Reformers Want to Give Jurors a Freer Hand

Courts: Juries should be able to ignore laws they deem improper and instead follow their consciences, group says.

By Rene Lynch

Times Staff Writer

Santa Ana – The jurors were agreed: The Anaheim woman had died of toxic shock syndrome in 1989 because of a tampon that she used shortly before lapsing into a life-ending coma.

But when it came time to consider damages in the Santa Ana courtroom four month ago, many of the jurors said later, they found themselves restricted and befuddled by the complex legal instructions. And so while some jurors felt that the victim’s husband and three young children deserved compensation for their loss, the family was ultimately given nothing.

To hear members of a fledgling Orange County judicial reform group tell it, cases like this one have become disturbingly common in the American legal system. Jurors, they insist, have been stripped of their power to balance the law against their own consciences.

“The American jury system used to be a balance and check on government but we’ve gotten away from all that,”

said Peyman Mottahedeh, 29, of Tustin, a court interpreter who is the local organizer for the Orange County branch of the Fully Informed Jury Assn.

The Montana-based FIJA caimans about 2,0000 members nationwide, including a few dozen in Orange County. It is backed by many libertarians and others seeking to limit government control and to realize more lenient laws on weapons, drug use and other controversial issues.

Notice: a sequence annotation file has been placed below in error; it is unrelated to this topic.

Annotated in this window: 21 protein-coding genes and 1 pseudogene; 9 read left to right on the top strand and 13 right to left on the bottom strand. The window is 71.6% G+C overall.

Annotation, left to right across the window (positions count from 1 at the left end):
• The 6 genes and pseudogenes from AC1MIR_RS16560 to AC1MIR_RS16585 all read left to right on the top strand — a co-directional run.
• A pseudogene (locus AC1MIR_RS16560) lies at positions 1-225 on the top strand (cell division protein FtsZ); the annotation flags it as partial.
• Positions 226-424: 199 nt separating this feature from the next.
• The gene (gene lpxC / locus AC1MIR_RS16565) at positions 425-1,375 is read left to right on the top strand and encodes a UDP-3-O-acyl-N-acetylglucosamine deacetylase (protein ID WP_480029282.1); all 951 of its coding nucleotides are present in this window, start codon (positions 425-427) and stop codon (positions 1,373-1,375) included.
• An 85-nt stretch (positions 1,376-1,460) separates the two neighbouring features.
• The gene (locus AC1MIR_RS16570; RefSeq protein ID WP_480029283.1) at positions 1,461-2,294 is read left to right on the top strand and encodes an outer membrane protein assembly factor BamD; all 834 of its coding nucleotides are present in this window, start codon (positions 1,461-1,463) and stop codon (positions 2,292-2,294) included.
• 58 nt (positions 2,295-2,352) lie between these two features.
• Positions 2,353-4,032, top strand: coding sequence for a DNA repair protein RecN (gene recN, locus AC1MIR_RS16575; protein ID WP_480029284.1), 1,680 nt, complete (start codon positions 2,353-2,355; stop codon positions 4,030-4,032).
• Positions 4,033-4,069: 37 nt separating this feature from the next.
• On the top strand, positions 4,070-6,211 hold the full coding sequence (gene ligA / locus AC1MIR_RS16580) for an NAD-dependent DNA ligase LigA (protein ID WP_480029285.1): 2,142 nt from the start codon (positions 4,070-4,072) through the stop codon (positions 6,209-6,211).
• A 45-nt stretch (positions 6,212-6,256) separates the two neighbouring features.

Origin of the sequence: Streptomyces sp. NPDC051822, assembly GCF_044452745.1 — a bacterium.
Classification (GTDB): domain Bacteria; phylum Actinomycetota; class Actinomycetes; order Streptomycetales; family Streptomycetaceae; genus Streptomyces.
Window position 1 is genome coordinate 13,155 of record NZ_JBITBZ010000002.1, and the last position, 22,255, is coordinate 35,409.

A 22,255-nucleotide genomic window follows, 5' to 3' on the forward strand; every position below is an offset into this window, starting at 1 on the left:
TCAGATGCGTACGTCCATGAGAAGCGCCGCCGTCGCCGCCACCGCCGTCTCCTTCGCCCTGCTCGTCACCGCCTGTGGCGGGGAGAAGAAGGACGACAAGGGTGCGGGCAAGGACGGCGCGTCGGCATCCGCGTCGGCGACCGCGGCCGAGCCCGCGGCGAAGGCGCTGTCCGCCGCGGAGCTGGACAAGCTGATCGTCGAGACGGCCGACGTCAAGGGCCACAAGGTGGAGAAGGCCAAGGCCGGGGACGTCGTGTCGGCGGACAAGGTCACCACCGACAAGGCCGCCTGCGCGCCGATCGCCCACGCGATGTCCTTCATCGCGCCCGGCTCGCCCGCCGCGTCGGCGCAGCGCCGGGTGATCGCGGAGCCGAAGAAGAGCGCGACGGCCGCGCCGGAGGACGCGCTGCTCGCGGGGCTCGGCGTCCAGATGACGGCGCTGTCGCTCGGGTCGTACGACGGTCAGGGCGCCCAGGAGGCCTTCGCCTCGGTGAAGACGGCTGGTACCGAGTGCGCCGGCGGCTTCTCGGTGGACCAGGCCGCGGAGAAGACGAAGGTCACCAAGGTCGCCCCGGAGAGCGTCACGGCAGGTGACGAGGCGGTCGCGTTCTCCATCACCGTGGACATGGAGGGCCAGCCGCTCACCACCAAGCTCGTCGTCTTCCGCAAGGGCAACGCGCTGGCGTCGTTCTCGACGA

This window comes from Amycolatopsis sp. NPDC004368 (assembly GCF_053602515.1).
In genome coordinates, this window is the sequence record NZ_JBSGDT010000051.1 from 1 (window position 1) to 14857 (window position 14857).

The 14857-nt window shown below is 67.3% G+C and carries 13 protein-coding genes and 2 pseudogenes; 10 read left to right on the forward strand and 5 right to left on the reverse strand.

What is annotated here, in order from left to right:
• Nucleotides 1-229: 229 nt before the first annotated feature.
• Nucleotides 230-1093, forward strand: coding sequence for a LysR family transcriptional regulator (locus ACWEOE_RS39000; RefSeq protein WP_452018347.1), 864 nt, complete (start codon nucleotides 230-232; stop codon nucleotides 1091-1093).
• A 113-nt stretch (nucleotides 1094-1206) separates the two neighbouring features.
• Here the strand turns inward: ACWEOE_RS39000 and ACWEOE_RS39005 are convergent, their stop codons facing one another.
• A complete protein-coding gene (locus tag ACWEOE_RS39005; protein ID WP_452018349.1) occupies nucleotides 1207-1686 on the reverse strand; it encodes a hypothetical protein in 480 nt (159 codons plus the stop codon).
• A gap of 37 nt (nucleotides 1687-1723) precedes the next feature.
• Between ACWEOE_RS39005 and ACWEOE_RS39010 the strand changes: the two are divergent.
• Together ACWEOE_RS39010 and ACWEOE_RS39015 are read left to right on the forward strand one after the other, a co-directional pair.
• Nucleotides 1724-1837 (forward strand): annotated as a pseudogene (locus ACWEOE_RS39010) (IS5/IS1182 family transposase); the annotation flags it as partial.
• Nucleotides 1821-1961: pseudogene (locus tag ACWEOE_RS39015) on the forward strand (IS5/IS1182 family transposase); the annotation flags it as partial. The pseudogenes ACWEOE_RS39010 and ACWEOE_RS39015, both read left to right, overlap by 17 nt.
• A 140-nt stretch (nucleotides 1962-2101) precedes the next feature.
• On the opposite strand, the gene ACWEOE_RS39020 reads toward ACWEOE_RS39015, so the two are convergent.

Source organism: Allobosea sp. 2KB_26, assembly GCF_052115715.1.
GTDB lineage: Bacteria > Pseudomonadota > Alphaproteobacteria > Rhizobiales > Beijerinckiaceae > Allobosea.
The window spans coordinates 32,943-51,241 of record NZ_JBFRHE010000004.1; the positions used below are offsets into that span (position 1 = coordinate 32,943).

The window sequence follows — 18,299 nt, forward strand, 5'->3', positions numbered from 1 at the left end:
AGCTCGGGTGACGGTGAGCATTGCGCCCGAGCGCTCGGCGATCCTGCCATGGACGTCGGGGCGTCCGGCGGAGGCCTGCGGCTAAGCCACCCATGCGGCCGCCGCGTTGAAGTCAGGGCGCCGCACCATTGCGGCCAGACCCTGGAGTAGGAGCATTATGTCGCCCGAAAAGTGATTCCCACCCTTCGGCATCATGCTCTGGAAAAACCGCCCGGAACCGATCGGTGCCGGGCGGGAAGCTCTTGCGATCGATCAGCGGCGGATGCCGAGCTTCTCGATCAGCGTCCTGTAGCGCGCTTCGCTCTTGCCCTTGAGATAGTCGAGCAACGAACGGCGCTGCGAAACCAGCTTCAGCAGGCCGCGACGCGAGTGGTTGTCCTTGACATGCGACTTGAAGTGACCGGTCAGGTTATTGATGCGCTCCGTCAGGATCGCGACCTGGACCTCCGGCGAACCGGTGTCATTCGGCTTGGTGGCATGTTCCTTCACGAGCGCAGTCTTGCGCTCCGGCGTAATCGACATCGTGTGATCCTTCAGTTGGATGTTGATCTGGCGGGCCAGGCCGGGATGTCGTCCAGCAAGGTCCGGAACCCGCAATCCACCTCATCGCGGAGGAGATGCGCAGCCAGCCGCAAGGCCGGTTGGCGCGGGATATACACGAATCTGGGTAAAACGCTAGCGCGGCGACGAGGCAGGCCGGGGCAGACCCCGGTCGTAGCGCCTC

Four months in existence, the Orange County chapter is now mounting an aggressive campaign of its own to give jurors more leeway over the decisions they make.

FIJA members have written to Superior Court judges in recent weeks to ask that they instruct jurors that they have an inherent right to nullify laws that they feel are improper. They plan to pass out literature on the subject to jurors. And they are holding a protest at the Orange County Courthouse this week to rally support for their ideas, an event timed to commemorate a centuries-old rebellion by a jury in England.

The little-known association is the lateest group to express dissatisfaction with the legal system in Orange County.

The Municipal Court in Santa Ana that is responsible for arraigning hundreds of criminal defendants each week has come under fire from the public defender’s office for allegedly sidestepping well-established judicial procedures, such as providing attorneys for poor defendants. And minority advocates have attacked the Orange County Grand Jury in recent months over its lack of minority representation, accusing it of insensitivity.

But some judges remain skeptical over FIJA’s aims.

Presiding Orange County Superior Court Judge Donald E. Smallwood said the group is welcome to protest, but he does not anticipate any wide-scale juror revolt.

“I just take this stuff and toss it in the trash,” said another Superior Court judge, who did not want to be identified, “It’s crazy propaganda.”

Smallwood added that he is not concerned that FIJA leaflets or the protest will interfere with jury selection.